SEGA rather hurriedly announced "Project Needlemouse" last summer, which had the community extremely excited with the promise of the return to the old 2D platforming style. This was then unveiled to be the next installment, Sonic the Hedgehog 4, in the old canon of the SEGA Genesis / MD days. This announcement, in my mind, was the dream come true for any oldschool fan of Sonic who wanted to see a return to the glory days. As usual, the announcement polarized the fan base into two camps: those fans who are widely optimistic and excited at the prospect of a new Sonic title (regardless of past experience) and those who instantly slate the for one reason or another - be it leaked information, screenshots etc... upon which they base their early conclusion. SEGA are a rare example of a company who listens to its fans (whether or not this is a good idea is debatable), and this makes their job becomes extremely hard...the problem lies within this extreme cross-section of the fan base.

The Sonic community is unique in many senses in that it has one of the biggest fan bases for a particular game -I don't think Mario has his own summer convention!. Just by looking around at events of these types, it is clear that fans transcend gender, age, background, socail stereotype, sexual orientation etc...and while this is in some cases great for diversity, it means a huge clash in opinion. As some would argue, Sonic is generally aimed at younger audiences - it makes sense as that is how he was originally marketed. However as Sonic now has a rather large adult fan base, of which many are my age and still love the games (old and/or new), this adds another layer of complexity. Throw all of this into the mix, and it's only a matter of time before there is trouble. In this case trouble comes in the form of what a Sonic title should be. When I was a kid, I never analysed the games I played to an extent I do today - I guess a more critical mind is developed with age. While this I believe is definitely a good thing, some of the most enjoyable games I play these days are the most simplistic - Portal for example. So my view is that a good Sonic title need not have massive depth of storyline and plot development - as long as it is fun to play, that has filled my criterion. Again, others like a multitude of characters, development, relationships etc...and that's cool...but now how do you make one game for both fans?

The answer is, you can't. And this is what I believe we're seeing with Sonic the Hedgehog 4. SEGA make a game aimed at younger, newer audiences, and the older fans are not satisfied. SEGA make a game based on the older style - and fans are not happy it is original enough; they want something new (even though a "nod" to an older game always goes down well). Now in my mind, we're then land back at square one - we want something old, yet something new (maybe not borrowed, definitely blue). So what exactly is it that these fans desire? In some instances, I think particular fans have already realised they will never satisfied. What confuses me more is that some of these fans won't have had any gratification since the last Sonic Advance title (the closest of the newer titles to the old style) back in 2004 - that's six years ago. Now, there are many video game series in which I have since stopped paying attention to as more sequels appeared, the games became worse in my opinion. In these instances, I've stopped buying those titles.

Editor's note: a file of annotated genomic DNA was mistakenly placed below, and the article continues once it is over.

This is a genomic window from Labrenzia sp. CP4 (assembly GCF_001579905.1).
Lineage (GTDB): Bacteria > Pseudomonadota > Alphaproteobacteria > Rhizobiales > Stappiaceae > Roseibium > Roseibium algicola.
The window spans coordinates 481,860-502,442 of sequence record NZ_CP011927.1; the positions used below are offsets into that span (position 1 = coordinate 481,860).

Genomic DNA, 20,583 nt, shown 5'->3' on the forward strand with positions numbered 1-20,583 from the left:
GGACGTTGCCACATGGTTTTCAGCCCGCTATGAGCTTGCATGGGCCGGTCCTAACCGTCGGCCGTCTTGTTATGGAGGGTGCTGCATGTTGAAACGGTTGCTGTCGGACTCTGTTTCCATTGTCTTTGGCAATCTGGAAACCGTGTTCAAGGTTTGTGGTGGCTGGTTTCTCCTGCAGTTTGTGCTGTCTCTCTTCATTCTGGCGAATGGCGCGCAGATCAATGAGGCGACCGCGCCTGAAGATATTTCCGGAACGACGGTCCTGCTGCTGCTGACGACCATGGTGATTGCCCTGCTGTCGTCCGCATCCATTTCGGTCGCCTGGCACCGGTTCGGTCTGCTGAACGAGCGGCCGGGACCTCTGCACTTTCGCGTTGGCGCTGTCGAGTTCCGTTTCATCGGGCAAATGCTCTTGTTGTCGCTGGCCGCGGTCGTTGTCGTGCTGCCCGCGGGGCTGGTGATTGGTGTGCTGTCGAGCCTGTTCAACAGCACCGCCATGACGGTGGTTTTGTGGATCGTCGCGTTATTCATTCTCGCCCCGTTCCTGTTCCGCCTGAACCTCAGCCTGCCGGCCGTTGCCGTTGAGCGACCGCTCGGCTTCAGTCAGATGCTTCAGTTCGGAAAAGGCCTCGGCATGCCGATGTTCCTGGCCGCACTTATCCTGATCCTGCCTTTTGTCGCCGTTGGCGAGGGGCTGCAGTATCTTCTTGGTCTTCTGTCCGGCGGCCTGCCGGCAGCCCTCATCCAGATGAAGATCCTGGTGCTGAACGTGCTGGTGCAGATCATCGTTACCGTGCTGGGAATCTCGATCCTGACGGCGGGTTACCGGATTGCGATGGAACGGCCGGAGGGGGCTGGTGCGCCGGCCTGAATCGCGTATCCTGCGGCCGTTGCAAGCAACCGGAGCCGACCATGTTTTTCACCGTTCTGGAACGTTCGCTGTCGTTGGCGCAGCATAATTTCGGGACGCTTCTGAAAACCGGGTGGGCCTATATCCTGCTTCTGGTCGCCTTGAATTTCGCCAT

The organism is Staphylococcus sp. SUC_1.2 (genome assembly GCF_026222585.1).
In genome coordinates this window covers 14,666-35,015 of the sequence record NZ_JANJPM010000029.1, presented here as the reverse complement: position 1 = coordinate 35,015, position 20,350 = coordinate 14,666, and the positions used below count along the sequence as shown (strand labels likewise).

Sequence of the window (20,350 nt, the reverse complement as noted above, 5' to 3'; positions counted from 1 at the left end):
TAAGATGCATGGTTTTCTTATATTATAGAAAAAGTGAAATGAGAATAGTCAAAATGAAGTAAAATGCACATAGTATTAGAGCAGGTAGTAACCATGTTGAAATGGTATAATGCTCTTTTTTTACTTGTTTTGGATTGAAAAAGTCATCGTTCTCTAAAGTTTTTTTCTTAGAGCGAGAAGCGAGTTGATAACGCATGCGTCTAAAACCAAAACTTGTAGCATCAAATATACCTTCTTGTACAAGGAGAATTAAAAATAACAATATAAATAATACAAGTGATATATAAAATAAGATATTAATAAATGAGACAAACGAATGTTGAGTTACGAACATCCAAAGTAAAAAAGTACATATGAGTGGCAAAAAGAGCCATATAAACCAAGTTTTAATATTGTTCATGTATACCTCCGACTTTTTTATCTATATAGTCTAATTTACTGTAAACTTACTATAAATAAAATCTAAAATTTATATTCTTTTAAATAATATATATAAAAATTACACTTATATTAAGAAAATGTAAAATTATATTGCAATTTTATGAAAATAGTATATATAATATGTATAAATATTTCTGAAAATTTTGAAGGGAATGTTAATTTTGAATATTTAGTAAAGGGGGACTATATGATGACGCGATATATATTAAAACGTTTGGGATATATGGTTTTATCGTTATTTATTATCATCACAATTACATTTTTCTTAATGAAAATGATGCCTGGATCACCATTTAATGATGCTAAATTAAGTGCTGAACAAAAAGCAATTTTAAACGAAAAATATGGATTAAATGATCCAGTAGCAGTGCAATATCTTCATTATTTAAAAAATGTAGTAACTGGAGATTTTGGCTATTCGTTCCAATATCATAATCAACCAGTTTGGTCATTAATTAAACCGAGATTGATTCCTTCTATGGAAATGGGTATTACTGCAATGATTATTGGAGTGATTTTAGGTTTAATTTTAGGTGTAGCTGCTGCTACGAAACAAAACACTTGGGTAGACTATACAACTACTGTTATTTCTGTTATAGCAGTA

My question is then why are there so many people who don't like recent Sonic titles still visiting fan sites, buying the games, and actively seeking conversation about these games? I certainly don't linger on Tomb Raider forums demanding a return to square tits before I will enjoy another session of watching Lara's arse as I piss around in a jungle shooting chimps.

To end this blog I pose a question to anyone who reads this and feels they fall into that category of the dissatisfied fan who wants to return to the glory days. Please don't get me wrong; I'm not setting out to tell you your opinion is wrong, or to aggravate you or offend you in any way - there is enough of that already going on throughout too many sites. I just want to understand why I'm at this moment in time still unfortunate enough to have to read dozens of comments from people who lost their passion for Sonic the Hedgehog many years ago...